The main purpose of user acceptance testing is determining whether the application under test is fit-for-use by the business user (with a focus on functionality). It is good practice to involve end users in this stage of testing. Test strategy and test design are performed by QA.
A typical testing process in a large organisation (waterfall) goes through several stages:
Technology facing tests (by the supplier)
- Unit testing - testing small units in isolation
- Integration testing - testing if the units work together
- System testing - testing if the software as a whole meets the technical requirements
Acceptance tests (by the accepting customer)
- Functional acceptance test - testing the functionality against the functional requirements; this is the domain of testers, test analysts, test engineers, etc
- Chain acceptance test - testing the software in combination with the other systems it should interface with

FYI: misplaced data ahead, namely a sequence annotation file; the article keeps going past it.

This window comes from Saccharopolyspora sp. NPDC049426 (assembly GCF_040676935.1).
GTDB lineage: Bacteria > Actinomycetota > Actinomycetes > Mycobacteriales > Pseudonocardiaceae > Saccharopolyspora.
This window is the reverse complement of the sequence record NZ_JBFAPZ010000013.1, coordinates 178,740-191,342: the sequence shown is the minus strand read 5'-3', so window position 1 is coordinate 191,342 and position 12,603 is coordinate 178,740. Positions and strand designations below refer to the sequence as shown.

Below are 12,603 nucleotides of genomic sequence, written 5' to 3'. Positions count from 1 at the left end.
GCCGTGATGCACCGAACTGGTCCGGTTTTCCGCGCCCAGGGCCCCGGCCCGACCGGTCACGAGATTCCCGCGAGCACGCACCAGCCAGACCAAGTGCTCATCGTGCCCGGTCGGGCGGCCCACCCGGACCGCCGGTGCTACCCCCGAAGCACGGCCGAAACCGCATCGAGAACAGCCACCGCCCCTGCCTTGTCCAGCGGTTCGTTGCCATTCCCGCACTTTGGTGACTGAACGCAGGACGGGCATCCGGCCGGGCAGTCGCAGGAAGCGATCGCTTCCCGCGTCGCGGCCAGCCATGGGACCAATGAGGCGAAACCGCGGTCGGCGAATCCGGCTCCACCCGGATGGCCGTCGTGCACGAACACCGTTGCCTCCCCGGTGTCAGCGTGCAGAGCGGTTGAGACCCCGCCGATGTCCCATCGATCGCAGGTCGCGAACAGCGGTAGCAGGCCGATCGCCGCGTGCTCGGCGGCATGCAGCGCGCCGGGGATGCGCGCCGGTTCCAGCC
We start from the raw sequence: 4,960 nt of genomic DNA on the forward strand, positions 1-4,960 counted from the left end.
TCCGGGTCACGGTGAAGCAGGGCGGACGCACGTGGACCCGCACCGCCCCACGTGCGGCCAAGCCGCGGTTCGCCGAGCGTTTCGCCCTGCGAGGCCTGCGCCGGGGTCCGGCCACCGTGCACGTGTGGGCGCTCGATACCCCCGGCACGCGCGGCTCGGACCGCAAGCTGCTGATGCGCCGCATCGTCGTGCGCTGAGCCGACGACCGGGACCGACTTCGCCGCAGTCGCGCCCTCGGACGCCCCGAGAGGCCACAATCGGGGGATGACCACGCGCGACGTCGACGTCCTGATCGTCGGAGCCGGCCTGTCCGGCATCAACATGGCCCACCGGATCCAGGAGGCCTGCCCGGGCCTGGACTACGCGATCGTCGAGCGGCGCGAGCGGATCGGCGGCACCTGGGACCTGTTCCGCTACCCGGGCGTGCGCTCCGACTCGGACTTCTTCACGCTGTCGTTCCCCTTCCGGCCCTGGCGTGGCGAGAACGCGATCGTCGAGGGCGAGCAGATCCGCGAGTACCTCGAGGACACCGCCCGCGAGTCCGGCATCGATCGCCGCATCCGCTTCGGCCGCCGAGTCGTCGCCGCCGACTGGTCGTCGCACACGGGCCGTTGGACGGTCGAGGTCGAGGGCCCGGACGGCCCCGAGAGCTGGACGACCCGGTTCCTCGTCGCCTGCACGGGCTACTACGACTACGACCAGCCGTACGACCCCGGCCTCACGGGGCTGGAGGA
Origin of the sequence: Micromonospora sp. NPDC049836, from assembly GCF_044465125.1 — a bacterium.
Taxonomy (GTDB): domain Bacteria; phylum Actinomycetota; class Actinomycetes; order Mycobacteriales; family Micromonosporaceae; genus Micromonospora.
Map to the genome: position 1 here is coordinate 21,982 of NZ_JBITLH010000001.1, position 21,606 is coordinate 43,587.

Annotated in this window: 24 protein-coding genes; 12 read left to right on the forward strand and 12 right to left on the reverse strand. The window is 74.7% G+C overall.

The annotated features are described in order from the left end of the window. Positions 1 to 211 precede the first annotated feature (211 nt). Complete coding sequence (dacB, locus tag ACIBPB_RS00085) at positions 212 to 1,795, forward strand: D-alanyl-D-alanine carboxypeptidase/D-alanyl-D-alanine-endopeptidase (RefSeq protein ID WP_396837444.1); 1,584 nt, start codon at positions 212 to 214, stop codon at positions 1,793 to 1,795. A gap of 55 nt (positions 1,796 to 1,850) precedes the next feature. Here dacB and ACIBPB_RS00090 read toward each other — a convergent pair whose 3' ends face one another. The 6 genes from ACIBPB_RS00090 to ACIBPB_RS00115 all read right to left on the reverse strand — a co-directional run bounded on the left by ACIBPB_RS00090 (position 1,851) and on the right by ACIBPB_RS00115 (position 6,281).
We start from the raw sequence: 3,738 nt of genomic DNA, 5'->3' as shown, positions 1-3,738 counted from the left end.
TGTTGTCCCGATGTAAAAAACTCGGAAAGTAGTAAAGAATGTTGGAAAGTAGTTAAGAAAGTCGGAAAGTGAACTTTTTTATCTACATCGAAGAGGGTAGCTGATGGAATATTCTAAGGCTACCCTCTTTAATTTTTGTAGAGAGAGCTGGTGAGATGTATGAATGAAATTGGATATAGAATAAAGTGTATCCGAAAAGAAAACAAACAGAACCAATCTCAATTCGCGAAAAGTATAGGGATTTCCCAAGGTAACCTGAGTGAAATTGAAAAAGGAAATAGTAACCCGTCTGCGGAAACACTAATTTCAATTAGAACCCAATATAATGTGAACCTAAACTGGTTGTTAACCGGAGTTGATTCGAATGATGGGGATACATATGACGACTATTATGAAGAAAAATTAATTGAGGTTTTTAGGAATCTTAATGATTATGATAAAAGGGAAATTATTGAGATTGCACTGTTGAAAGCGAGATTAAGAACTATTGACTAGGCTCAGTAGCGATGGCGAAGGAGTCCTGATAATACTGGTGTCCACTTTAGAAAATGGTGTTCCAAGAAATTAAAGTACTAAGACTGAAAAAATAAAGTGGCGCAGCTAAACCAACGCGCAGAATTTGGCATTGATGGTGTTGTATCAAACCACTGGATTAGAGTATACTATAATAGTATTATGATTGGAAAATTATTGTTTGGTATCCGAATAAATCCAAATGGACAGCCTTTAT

- User acceptance test - testing with end users to validate that the software actually meets the users' needs
- Performance, security tests etc - final check on specific quality attributes
- Production acceptance test - run on the production environment after installation
After the software is deployed to production, the beta testers can start using it on their own devices and in their own environments.
Without knowing the details of the project, I don't think it is a good idea to jump from developers' tests to the end users. Typical end users are very good at telling whether the software is useful to them, but lack the skills and knowledge to perform a thorough test that includes edge cases, different flows, data combinations etc.